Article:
La Tête Haute review – Catherine Deneuve rules over solid Cannes opener
An often touching drama about a juvenile rallying against the system makes for a respectable start to this year’s festival

Deneuve said she had spent a considerable period sitting in on tribunals and hearings conducted by real-life judges in preparation for the role, and was impressed by their commitment to their charges’ welfare. “I didn’t expect to see such patience,” she said. “They really listened to the children – it was far less brutal than I thought... You can only do the job if you have a real vocation. These children don’t talk much, they are locked in themselves, they know full well they are in the margins. There are a lot of people involved who do their best to help… but one can’t save everyone.

Friday, 25 December 2015

the gory of war

If you keep the reality of war out of the minds
of citizens, you'll get little protest.
no death 
no blood
no poetry 

The UK, now that it is no longer in charge of an
empire, is trying in different ways to be a world-
changing power. One way in which it does that
is by choosing certain war-like behaviours, like

1. hanging onto the US coattails against "easy" targets
2. selling armaments to other warlike countries

And number 1 helps number 2. The UK is the top
seller of armaments, I believe.

Unfortunately, the Remembrance policy of the
government helps both of these. Remembrance
runs until about 11 November when we
have ceremonies to remember the war dead.
Unfortunately, the UK uses what Remembrance
is, and avoiding what war is, in order to keep
on a proper war footing. Their behaviour promotes:

1.  be thankful for those who fought to keep the country free
2. ignore the fact that we're throwing more soldiers into
unnecessary wars
3. ignore the fact that we sell weapons to countries that
kill civilians in their own countries and neighbouring
4. death & unnecessary sacrifice of soldiers is always
worth the price, even today
5. war is just a memory, not a gory, messy multi-media
gorefest, otherwise most of us would be disgusted by
the UK's continuing wars

We should be revolted by war. When I was a kid, I felt like
the only person who was revolted by WW1 front-line footage.
People were dying by the tens of thousands every day. It's very
easy to be tricked into thinking it's fake. Watch men die, for

[from 2:06 "20 00 British soldiers died on 1st day"]
If we are revolted, viscerally, we'll demand an end to
warlike behaviour.

If you want to hear it from one last WW2 soldier,
follow @harryslaststand. He's still fighting war

checkit: No glory org

How historians today are denying the reality of World War One revealed by the poets
Written by Neil Faulkner on 13 November 2013. Posted in Articles
As the centenary appoaches, historians today are re-writing the story of World War One as a "good war". But the poets had the deeper reality says Neil Faulkner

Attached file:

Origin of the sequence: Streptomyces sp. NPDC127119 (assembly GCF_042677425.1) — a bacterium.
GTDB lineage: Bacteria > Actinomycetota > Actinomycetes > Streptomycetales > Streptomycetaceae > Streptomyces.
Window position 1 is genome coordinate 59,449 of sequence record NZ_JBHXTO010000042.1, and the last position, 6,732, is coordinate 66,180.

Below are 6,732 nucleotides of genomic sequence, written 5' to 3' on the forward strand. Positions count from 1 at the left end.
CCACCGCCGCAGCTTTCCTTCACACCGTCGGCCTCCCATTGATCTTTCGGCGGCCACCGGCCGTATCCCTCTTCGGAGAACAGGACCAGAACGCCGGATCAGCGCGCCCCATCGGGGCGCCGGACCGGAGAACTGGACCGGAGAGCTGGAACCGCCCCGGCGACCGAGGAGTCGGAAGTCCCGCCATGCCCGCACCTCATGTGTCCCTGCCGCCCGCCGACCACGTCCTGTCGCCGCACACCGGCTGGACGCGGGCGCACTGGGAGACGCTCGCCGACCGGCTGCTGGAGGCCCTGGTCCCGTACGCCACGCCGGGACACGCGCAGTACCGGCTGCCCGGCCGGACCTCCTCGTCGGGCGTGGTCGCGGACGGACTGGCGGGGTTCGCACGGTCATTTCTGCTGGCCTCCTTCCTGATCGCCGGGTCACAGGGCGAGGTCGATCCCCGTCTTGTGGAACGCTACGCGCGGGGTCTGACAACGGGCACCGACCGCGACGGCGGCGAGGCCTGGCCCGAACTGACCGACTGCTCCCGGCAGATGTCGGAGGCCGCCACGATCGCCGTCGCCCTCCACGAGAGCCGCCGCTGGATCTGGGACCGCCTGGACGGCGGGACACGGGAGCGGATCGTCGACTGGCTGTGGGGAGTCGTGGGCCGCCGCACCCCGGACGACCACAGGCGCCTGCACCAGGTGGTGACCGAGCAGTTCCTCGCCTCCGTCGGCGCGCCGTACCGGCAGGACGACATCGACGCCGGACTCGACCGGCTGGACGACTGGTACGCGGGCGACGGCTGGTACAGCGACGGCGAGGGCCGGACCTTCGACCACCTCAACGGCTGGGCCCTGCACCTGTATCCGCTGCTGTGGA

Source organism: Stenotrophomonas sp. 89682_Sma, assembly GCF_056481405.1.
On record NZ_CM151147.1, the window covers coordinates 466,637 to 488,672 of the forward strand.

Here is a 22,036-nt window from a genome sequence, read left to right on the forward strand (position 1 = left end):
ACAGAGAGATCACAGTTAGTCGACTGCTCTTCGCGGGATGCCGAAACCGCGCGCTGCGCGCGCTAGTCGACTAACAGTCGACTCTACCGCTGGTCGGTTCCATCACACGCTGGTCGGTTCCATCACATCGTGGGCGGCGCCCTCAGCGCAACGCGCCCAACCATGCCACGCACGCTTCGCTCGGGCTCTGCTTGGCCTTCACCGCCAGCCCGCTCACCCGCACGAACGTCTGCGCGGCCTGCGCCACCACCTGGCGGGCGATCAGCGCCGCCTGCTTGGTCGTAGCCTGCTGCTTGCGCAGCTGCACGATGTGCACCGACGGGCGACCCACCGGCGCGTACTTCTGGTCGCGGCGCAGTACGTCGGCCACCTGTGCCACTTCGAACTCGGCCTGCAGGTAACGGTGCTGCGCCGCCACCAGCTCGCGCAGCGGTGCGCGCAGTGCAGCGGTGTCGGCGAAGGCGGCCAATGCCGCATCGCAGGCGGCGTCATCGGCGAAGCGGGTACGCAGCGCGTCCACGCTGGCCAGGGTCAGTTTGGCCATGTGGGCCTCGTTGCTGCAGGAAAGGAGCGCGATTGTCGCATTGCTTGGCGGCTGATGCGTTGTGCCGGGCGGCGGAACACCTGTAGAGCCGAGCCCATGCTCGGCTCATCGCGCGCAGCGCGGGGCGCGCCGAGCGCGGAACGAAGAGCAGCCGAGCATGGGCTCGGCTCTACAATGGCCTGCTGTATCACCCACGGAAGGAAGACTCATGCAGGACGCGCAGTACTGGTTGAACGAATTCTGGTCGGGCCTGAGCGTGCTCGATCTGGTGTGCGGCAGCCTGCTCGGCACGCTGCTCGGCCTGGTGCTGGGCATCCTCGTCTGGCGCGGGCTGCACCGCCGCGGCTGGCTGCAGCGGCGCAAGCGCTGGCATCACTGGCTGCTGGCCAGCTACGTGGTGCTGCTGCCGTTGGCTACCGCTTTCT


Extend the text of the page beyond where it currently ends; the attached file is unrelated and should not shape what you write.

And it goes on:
dead in trenches
As we approach the centenary of the First World War, the war poets are under attack. Military historian Max Hastings explicitly targets 'the poets' view that the war was not worth winning'. Broadcaster Jeremy Paxman contrasts the embittered verse of Wilfred Owen with the willing sacrifice of his own Uncle Charlie, who died at Gallipoli.
'The idea of sacrifice,' says Paxman, 'entirely acceptable at the time, has been lost to us, discarded along with religious belief and replaced with a cost-benefit analysis which deems such sacrifice pointless.'
Remarks like this are revealing. The revisionists – those who argue that the First World War represented 'necessary sacrifice' to defeat 'autocracy' and 'militarism' (of the German Empire, of course, not that of the British, the French, or the Russian) – come close to saying that ignorance was virtuous. The simple-minded deference of another age, they seem to be saying, has been lost. 'Ordinary people were accustomed to being bossed about,' explains Paxman, as if, somehow, in the vanished world of 1914, that was okay.
Middle-class angst?
The poets are left high and dry. They do not represent the norm, the argument runs. It is not just that they were educated and middle-class, officers rather than ordinary soldiers; they were untypical even of their own privileged caste, most of whom were not, so to speak, namby-pamby poets, but patriotic men stoically doing their duty without complaint.
The poets' view is caricatured as a post-war invention, a cultural artefact of the 1920s and 1930s, when a steady stream of published poems, diaries, memoirs, and novels created a new anti-war consciousness. 'That was not the prevailing view at the time,' says Paxman. On the contrary, through four years of unprecedented slaughter, 'the resolve of the British people did not weaken.'
But it did. The war produced a wave of mutinies, strikes, and revolutions which swept the continent of Europe, and Britain was not immune. In 1917, around 200,000 British workers took strike action in 50 different towns, and there was a full-scale mutiny of British troops at the Étaples base-camp on the Western Front. Such was the bitterness engendered by the war that Britain was probably closer to revolution in 1919 than at any time in the last three centuries.
Revolt from below

Harry Patch, the last British veteran of the trenches, was part of that wave of revolt. He and his mates were still in uniform three months after the Armistice. When they refused to parade, an officer threatened them with a gun.
'He came out, click, click, went the hammer on his revolver, and crash, crash, went back about 30 rifle bolts, mine included, before someone shouted, "Now you shoot, you bugger, if you dare." Had he not backed down, he would have been shot, there's no doubt about it. All those rifles were loaded, one round each. Anyway, down went the revolver and he scarpered back to the mess.'
The officer was removed. There were no more parades. Demobilisation followed promptly. 'The army was keen to get shot of us. Most of us were down for immediate demobilisation and we had decided ourselves that we were more or less civilians, and that army rules no longer applied to us.'